OrdinaryDays Canterbury

“Ordinary Days” – Review by Carol Moore

     Canterbury Theatre’ third musical of the season, “Ordinary Days” is an intimate chamber musical about four people trying to find their way in the big city. It’s a charming and very moving show and I highly recommend it. 3 ½ Spotlights.
     Thirty-something Jason (Jacob Ryan Martinez), finally ready to commit, he thinks, is moving in with his girlfriend. Claire (Anna Holmes), on the other hand, isn’t so sure. In fact, she’s having a difficult time making space for Jason – in her life as well as in her apartment. Their songs – “The Space Between,” Let Things Go,” I’m Trying,” and “Fine” – reflect their doubts.
     Warren (Bailey Roberts) is a ditzy guy who is thrilled to be house/cat sitting for a graffiti artist currently incarcerated for his art. He occupies his time handing out fliers – he’s proud to say he created them himself – covered with some of the artist’s favorite thoughts. Warren definitely ‘marches to a different drummer.’
     Deb (Nicole Grace Cummings), who grew up on a cul-de-sac (her definition of boring), knew she didn’t belong there, she didn’t belong in her college town, and she didn’t belong in her first job somewhere in the South. Since she’s not exactly sure where she does belong, she moved to New York City and enrolled in grad school.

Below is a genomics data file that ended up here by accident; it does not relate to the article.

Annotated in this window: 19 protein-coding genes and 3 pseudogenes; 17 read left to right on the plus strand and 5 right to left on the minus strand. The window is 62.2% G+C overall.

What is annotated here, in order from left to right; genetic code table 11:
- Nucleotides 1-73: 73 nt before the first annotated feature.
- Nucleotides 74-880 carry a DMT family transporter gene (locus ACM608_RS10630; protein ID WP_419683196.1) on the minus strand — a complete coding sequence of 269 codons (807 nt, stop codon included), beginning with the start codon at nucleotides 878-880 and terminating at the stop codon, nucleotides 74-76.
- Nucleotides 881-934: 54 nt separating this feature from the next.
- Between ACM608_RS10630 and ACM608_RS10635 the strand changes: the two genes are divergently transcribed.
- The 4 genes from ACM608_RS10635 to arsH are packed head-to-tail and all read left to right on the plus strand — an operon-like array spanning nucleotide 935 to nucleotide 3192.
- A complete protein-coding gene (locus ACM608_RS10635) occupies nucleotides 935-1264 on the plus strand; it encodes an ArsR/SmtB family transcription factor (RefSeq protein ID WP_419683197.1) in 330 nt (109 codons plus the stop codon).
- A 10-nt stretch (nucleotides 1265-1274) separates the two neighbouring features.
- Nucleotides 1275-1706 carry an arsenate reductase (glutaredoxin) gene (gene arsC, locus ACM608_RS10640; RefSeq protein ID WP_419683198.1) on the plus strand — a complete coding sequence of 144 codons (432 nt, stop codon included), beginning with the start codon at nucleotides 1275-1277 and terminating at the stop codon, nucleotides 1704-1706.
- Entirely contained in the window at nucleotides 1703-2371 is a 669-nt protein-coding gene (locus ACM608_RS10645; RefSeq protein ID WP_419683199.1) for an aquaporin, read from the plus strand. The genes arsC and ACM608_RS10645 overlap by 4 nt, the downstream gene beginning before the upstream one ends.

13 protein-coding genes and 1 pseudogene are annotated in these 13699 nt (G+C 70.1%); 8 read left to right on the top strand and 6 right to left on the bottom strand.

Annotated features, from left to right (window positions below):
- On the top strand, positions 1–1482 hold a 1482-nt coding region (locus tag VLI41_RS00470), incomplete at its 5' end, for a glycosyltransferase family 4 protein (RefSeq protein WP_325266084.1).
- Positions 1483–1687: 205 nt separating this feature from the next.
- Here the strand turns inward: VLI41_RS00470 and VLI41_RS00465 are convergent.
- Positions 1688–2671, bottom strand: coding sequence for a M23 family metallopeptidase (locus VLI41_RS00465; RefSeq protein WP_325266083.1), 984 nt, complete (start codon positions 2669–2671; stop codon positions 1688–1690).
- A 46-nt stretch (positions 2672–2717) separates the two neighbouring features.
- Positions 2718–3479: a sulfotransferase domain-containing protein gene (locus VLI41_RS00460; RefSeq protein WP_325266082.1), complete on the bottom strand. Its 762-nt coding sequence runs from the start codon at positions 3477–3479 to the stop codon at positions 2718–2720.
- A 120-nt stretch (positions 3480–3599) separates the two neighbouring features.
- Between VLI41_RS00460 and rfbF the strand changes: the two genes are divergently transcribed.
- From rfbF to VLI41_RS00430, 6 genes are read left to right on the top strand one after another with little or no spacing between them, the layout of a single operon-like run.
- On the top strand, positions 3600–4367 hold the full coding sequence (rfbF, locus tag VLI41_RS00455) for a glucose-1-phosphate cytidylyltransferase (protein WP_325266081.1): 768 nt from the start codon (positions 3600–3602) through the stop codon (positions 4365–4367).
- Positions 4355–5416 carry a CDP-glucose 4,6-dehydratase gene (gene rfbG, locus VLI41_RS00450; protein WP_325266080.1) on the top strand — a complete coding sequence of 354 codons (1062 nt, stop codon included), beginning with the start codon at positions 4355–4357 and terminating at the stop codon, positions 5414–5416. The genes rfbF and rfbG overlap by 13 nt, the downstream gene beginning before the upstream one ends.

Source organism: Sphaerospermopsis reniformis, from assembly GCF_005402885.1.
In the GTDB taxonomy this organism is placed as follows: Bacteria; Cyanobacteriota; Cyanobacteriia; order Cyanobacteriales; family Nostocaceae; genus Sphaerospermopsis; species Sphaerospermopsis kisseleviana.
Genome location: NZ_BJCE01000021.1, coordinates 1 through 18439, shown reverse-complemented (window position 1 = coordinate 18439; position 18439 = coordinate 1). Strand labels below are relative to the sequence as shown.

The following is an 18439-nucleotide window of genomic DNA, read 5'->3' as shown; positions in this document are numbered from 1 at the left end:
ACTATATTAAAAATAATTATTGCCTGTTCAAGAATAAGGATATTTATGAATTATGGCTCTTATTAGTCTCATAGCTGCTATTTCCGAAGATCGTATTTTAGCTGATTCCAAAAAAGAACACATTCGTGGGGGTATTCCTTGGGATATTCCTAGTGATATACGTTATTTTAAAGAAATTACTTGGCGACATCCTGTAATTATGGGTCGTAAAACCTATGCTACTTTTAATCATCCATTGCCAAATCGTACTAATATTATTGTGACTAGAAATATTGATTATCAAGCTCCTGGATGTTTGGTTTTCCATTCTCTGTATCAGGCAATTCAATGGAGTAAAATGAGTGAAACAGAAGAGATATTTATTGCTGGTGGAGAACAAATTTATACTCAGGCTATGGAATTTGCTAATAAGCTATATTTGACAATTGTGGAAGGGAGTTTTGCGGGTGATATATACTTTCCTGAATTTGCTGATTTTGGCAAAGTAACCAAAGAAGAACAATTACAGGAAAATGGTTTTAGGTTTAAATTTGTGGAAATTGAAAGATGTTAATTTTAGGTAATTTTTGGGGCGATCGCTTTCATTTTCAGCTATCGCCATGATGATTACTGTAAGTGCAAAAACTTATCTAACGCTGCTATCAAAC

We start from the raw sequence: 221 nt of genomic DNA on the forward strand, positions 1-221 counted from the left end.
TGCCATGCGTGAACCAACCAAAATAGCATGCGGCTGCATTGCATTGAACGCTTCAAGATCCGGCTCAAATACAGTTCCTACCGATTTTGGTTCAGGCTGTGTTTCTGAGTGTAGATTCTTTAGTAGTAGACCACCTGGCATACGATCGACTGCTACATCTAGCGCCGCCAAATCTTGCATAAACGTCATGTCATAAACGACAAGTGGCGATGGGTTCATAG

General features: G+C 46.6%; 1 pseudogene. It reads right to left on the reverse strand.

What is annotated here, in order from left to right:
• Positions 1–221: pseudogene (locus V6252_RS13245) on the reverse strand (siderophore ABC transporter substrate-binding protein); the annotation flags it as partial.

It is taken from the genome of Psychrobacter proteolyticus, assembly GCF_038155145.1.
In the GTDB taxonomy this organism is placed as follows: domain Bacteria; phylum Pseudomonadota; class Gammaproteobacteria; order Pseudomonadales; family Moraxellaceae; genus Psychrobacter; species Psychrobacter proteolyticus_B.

I love Deb! She is impatient, irascible, and so not calm she’s on the verge of a total meltdown. Her computer is on its last leg, so her thesis notes are all handwritten in a notebook which she lost. She’s on a deadline, so she tries to explain this disaster and salvage her grade in an email. One of the funniest songs in the show, “Dear Professor Thompson” starts out logically enough, then descends rapidly into total insanity.
When Warren finds her notebook (he loves picking up bits and pieces of other people’s lives and keeping them – an unopened two-year old Valentine, for example) he sends an email suggesting they meet in a gallery at the Met. Deb, who never, ever gets lost, can’t figure out the Met’s map, gets very close to meltdown before Warren finally finds her.
     The defining moment in “Ordinary Days” occurs on the roof of Warren’s artist’s building – when Warren throws all of his pamphlets into the air and Deb joins in with pages from her thesis notes – an event Jason and Claire, both on the street below, interpret as a sign.
     I really enjoyed “Ordinary Days.” The amazing Ellen Perkins is onstage playing the piano accompaniment. By the way, there is almost no dialog in this show. That said, the music is terrific with lyrics that are crisp, clever and funny.
     “Ordinary Days” runs through July 31st at Canterbury Summer Theatre, 807 Franklin Street, Michigan City. Running time is approximately one hour, 45 minutes, with an intermission.
     Next up at Canterbury and concluding their summer season, “Dr. Jekyll and Mr. Hyde”, running for just three days, August 5th-7th. Artistic Director Ray Scott Crawford, who is the Dean of the Division of Communication and Performing Arts at Bossier Parish Community College, will be bringing this production – lock, stock and complete cast – directly from Louisiana. You won’t want to miss this show! Performances are Thursday at 2:00 pm, Friday at 7:30 pm; and Saturday at 6:30 pm. Tickets are $17 with discounts for seniors and students. FYI (219) 874-4269, www.canterburytheatre.org.